• Plant when it’s warm enough. I know how excited you are to plant things because I’m excited too. However, if you plant before it’s warm enough your plants will be sad—and so will pollinators. In general, pollinators prefer it to be consistently about 50 degrees. While you may see a few pollinators out from time to time on those occasional warm spring days, wait until you consistently see pollinators. If you’re not sure whether it’s warm enough and aren’t in the habit of noticing pollinators, take a look at your lawn (or lawns near you). If lawns are regularly getting mowed, it’s probably okay to start planting. Cool season grasses typically begin growing when the soil reaches 50 degrees (although they won’t thrive until the air—and soil—is consistently a little warmer).
• Consider water sources. Once you’ve potentially reimagined your space and planting has begun, you might also consider sources of water. Pollinators need water too, especially shallow water. This will become an increasing need as temperatures warm up over the season—so if you can incorporate it now and get in the habit of making sure it has water, you’ll be in a good place to help them out as it heats up. This can be as simple as a shallow plate with some pebbles on it or some rocks in a bird path that would allow a pollinator to get water without drowning. Just check on water levels whenever you’re out looking at your yard or garden.
• Avoid -icides when you can. Insecticides can harm a lot of insects—not just the ones you hope to target. Herbicides can harm or kill important beneficial plants, especially if they are applied incorrectly. Pesticides can harm or kill insects and non-insect pollinators. Instead, consider how you might use the design of your space to reduce the need for these things.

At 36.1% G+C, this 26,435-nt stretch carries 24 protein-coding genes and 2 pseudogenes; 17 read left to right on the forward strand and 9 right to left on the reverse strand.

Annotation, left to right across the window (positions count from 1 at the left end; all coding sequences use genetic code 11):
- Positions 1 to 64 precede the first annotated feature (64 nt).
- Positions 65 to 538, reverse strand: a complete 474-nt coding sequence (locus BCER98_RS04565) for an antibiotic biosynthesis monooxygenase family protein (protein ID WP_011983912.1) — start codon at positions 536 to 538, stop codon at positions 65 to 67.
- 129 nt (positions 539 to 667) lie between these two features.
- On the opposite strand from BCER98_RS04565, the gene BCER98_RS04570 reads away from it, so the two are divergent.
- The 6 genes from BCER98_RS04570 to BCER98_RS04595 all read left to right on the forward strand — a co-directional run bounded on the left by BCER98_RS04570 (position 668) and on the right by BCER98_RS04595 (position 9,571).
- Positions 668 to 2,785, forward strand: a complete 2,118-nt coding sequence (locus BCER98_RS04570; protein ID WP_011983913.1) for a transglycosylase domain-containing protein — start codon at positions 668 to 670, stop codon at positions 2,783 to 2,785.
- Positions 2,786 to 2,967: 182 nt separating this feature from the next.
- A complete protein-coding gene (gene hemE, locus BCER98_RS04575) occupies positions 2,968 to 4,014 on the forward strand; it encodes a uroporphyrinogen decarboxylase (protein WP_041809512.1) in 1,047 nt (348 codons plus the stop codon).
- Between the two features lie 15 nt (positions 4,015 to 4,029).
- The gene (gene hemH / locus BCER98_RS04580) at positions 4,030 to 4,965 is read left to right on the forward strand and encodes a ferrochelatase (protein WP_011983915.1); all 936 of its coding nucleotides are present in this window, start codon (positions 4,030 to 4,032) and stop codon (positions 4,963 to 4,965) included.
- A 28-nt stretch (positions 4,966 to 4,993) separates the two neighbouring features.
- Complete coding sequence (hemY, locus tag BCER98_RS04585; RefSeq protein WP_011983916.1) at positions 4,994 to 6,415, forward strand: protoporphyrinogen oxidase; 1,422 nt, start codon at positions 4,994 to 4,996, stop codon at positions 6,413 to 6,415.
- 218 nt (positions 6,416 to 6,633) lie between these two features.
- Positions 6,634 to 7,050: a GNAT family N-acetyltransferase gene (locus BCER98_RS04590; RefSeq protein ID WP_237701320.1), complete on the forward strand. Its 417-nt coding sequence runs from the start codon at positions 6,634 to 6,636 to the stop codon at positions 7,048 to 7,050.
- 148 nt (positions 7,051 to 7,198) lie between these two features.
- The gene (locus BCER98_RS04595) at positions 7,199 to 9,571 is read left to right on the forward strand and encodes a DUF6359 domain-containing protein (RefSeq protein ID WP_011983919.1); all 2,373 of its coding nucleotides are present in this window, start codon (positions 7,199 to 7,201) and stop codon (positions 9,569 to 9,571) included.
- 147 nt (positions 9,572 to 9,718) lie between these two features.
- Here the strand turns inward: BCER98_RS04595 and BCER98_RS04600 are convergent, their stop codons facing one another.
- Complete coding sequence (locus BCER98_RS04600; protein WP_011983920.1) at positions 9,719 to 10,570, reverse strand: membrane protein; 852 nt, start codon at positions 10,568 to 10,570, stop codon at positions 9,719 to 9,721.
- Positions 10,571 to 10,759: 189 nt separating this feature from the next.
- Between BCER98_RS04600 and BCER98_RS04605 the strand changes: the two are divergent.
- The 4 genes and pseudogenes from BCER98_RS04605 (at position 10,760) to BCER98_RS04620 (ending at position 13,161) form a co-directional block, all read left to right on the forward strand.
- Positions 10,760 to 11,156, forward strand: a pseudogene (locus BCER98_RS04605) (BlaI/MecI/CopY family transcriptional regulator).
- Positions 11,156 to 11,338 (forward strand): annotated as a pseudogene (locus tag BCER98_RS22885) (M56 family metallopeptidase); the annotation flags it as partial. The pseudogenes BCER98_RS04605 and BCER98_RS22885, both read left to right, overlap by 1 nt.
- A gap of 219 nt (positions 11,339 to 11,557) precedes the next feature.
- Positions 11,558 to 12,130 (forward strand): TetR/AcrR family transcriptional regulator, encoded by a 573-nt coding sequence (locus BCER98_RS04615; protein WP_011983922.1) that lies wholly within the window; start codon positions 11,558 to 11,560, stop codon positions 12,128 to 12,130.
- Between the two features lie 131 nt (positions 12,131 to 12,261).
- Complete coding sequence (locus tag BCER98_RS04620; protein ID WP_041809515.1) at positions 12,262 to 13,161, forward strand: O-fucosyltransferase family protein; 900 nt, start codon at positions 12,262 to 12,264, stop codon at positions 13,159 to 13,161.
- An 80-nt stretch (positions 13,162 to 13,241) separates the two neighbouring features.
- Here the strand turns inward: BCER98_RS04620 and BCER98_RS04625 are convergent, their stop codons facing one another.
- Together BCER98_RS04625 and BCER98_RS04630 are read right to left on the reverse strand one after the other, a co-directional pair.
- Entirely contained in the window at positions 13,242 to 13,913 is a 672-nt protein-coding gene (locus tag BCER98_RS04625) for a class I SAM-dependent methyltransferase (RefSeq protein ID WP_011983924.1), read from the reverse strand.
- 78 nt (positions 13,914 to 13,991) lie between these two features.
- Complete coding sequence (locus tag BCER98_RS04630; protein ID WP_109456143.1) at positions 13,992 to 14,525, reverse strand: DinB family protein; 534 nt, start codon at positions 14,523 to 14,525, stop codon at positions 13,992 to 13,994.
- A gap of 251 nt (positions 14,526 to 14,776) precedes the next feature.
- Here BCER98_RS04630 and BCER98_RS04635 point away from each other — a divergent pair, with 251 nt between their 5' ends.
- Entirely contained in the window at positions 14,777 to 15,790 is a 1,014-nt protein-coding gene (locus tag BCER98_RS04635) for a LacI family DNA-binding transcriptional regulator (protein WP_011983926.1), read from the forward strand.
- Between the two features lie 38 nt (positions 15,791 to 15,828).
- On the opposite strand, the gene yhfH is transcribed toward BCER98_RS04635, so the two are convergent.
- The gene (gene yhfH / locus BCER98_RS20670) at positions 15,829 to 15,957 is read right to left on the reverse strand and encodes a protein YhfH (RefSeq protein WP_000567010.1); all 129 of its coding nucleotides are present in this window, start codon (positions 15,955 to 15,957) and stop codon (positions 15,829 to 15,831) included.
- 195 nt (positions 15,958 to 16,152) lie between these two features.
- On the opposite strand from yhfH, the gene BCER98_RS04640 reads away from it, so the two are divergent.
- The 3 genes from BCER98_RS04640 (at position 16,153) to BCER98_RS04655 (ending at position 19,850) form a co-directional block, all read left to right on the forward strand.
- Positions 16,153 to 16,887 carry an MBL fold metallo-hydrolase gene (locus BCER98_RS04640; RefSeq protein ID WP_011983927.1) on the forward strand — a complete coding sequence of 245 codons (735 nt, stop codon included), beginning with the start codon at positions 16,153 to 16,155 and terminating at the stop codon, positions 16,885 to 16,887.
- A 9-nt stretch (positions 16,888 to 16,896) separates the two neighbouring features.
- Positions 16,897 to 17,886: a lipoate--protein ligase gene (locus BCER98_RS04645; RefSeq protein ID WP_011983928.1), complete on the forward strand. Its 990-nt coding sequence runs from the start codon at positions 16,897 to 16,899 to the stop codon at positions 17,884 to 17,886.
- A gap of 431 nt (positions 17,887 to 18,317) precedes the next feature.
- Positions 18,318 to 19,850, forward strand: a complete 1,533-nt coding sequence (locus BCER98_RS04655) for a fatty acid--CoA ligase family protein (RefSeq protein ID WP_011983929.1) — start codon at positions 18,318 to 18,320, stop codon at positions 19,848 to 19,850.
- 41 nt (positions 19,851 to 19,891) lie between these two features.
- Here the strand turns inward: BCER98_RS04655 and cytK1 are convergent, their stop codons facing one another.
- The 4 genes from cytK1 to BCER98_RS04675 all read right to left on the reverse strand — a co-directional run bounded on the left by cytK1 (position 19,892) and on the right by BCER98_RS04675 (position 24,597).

For example, can you develop good bird habitat to reduce insect populations naturally (while benefitting local birds and adding a lot of cheerful song to your life) or remove things that attract insects you don’t want? Or, could you add beneficial insects and create good habitat for them, so they might breed?
Can you manage the weeds over time, change soil conditions to discourage weeds, and over time allow native and/or desired species to take over? Could you alter your mowing schedule to preferentially support desired species and reduce undesired species?
Can you discourage rats by moving your compost pile or altering what you put into it? Or get rid of slugs and snails by inviting your neighbor’s chickens or ducks to come feast (with the consent of your neighbor, of course!)? Could you reduce
These are, of course, just a few examples. There are plenty of resources to help you more holistically manage whatever issues are present in your green spaces. This is another area where your local university extension office may offer resources specific to your region.
• Tell people. In some neighborhoods a “messy” yard or garden is frowned upon. But, how would those same neighbors feel if you put up a sign telling them that you were supporting pollinators? There are a lot available to purchase (including some that show the role of grasses!), or if you feel confident in your design skills, you might even make your own that offers specific information to your space!
Even if you don’t have a yard or garden space, you might have access to some of these areas—and you can advocate to keep these areas from being planted or disturbed too early. Think about community gardens, gardens at the places where you volunteer, the lawns / gardens family members have, green areas owned by the company you work for, and more!